Otto Wagner Vienna. Austrian architect, furniture designer, and interior decorator Otto Wagner holds the key to Viennese Modernist and Art Nouveau architecture. Essentially, he catapulted Fin-de-Siècle Vienna into the 20th century by celebrating the beauty of simplicity. If you want to trace this period when in Wien, use these seven signature pieces below to plan your itinerary.
Otto Wagner in Vienna: His Main Works
Otto Wagner Vienna. Otto Wagner (1841 to 1918) was one of the founding members of the revolutionary artists’ association Vienna Secession. In the last 20 years of his life the trained architect, visual artist and brick layer shaped Vienna with a series of constructions. Among the best are the Austrian Postal Savings Bank, villas, railway stations, and residential buildings to the most beautiful Art Nouveau weir on the Danube.
1. Pavilions At Karlsplatz
Otto Wagner Vienna. The two identical green, gold and white pavilions at Karlsplatz are a great start to explore Otto Wagner. The pavilions were built in 1898 as station buildings of the Viennese city railway. Today, one of the pavilions houses a documentary about the life and architecture of Wagner, run by Wien Museum. The centrepiece is a model of the architect’s stunning Church at Steinhof. This highlight is also part of the Vienna Art Nouveau History Tour.
Location: Karlsplatz, A-1010 Vienna
Timings: April to October; Tuesday to Sunday (and public holidays): 10am to 6pm; closed on 1st May, Easter Monday, Whitmonday and all other public holiday Mondays
Admission: EUR 4 (free admission for children and youth under 19 years of age)
Otto Wagner Vienna. Have you ever been to an Art Nouveau church? The Wagner ‘Kirche Am Steinhof’ was Europe’s first church of the modern era. It is an absolute highlight for fans of Art Nouveau architecture. Walls from white Carrara marble, a dome from gold foil, bronze angel statues, and colourful glass mosaic windows sparked a revolution for clericals and the public. The church was built on the grounds of Vienna’s avantgarde psychiatric clinic for the Mentally Ill.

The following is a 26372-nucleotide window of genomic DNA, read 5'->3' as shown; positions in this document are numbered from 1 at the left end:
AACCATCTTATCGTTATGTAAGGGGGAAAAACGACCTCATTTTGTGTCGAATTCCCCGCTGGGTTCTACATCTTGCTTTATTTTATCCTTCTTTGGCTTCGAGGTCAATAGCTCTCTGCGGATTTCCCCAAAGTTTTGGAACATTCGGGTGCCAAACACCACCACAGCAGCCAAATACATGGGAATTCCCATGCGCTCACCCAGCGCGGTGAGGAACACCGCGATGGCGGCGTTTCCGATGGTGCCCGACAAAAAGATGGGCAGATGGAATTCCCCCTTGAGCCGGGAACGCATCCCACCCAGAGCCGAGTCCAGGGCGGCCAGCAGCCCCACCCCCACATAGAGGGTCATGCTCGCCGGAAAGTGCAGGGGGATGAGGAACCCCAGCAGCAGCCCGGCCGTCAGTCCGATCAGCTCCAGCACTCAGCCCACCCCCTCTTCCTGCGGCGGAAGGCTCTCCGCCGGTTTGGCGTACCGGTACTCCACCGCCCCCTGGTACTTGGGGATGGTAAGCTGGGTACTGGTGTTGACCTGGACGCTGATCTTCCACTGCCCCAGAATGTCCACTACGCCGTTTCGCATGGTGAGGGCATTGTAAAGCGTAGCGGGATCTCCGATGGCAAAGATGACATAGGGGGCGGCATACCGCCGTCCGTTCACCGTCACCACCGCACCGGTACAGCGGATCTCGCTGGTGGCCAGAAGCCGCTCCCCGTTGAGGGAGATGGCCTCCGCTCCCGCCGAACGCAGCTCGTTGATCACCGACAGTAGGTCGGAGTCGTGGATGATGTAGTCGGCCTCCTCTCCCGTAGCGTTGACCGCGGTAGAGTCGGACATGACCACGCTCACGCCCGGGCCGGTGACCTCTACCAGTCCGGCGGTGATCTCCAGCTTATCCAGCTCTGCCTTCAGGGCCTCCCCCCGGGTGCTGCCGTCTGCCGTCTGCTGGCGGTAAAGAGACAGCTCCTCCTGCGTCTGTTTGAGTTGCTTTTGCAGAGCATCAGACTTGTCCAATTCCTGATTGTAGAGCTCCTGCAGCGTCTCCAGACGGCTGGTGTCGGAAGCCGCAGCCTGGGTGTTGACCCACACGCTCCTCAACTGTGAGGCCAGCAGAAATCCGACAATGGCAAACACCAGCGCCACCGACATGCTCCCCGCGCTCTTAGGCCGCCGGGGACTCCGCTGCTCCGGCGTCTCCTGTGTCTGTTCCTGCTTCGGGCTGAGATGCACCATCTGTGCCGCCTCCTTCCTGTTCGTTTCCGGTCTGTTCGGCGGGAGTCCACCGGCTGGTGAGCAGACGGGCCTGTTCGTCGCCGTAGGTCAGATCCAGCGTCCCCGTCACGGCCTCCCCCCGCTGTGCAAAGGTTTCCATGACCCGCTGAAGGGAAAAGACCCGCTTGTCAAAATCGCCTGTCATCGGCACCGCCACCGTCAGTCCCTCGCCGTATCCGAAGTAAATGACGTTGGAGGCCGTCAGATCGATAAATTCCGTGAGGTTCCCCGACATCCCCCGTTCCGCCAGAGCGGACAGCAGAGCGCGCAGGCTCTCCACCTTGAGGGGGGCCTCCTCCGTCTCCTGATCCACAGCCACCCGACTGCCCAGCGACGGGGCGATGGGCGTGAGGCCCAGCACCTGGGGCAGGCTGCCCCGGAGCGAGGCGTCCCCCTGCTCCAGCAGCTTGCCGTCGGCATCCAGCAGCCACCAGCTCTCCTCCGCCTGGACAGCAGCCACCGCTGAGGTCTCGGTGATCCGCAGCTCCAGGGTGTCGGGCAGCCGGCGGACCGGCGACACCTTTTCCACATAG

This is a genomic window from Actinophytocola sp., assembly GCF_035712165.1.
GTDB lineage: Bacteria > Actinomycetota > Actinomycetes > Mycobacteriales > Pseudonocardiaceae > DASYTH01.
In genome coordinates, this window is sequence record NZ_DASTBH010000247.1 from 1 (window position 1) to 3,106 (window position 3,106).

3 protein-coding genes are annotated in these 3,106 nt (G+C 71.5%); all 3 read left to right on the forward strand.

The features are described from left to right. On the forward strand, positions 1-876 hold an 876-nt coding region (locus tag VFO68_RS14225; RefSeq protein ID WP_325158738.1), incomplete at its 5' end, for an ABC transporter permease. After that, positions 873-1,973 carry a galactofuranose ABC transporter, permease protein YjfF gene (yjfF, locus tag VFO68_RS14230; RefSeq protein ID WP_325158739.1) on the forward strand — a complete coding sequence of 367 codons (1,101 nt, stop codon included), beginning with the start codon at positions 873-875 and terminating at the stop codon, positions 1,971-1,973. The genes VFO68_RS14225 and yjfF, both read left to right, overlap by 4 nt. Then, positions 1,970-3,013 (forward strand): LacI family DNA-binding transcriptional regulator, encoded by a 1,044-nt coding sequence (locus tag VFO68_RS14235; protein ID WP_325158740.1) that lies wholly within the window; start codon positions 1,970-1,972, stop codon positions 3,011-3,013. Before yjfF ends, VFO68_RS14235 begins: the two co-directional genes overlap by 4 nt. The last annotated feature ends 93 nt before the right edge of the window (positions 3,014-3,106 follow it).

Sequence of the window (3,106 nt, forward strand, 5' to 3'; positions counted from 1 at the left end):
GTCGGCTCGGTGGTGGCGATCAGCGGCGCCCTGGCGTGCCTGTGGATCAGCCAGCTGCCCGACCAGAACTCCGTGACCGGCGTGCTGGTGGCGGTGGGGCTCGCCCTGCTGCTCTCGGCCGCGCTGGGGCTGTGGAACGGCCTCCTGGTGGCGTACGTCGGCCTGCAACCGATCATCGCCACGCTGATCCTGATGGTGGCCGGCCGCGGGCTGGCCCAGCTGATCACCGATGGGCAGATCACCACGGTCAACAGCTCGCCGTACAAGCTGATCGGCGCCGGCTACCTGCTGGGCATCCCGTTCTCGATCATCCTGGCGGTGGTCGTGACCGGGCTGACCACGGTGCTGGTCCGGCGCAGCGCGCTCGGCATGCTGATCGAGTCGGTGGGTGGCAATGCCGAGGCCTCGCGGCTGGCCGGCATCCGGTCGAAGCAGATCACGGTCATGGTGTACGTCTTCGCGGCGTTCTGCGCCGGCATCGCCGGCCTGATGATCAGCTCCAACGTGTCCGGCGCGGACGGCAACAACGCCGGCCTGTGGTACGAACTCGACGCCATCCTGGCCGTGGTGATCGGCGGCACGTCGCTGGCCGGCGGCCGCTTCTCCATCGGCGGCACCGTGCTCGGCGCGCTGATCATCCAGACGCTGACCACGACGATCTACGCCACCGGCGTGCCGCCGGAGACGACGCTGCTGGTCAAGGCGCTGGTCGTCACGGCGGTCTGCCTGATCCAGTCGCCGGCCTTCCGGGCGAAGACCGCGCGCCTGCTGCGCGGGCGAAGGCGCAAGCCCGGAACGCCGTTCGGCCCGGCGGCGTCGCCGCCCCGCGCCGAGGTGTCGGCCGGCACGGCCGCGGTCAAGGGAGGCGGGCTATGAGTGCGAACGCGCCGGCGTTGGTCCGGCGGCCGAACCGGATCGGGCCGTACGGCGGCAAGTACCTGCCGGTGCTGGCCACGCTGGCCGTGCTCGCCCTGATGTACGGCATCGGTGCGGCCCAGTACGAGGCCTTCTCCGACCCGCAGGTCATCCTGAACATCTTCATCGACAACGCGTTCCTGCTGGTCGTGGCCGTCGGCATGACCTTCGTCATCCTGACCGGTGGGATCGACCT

The church, along with the hospital, its two dozen pavilions and an Art Nouveau theatre, is the best way to learn about Viennese Jugendstil in all its design perfection. Read tour review.
Otto Wagner Vienna. Set amidst stucco-decorated palaces and residential buildings the naked façade of Austrian Postal Savings Bank creates the perfect clash. The public tender for the project was heavily discussed, and Emperor Francis Joseph was reportedly not a friend of Wagner’s utilitarian plan.
The Austrian Postal Savings Bank (Postsparkasse) represents a world of modern aesthetics. Everything in this still operating Postal Savings Bank obeys functional beauty: from the aluminium coated iron spikes on the façade to the wooden panels, radiators, clocks, chairs, counters, and door handles. Otto Wagner’s most modern and most important building is a must see for design freaks. Since the property owner is expected to change the use of the building, the large hall will be publicly accessible until 30th June 2018.
Location: Georg Coch Platz, A-1010 Vienna
Timings: Monday to Friday 9.00 am to 5.00 pm; closed on Saturdays, Sundays, public holidays and from 24th to 26th December;
Admission: EUR 8
4. City Railway Stations
Otto Wagner Vienna. The most beautiful stations designed by Otto Wagner along the U6 are Karlsplatz, Längenfeldgasse, Gumpendorfer Strasse, Währinger Strasse, and Nussdorfer Strasse. The highlights along the U4 are Stadtpark, Schönbrunn, and Hietzing’s Kaiserpavillon (Court Pavillon) at 150 metres distance from the station. The pavilion was built as a private station for Emperor Francis Joseph and boasts precious Art Nouveau interiors. Francis Joseph only used his pavilion twice. The Court Pavilion is part of the Vienna Art Nouveau History Tour.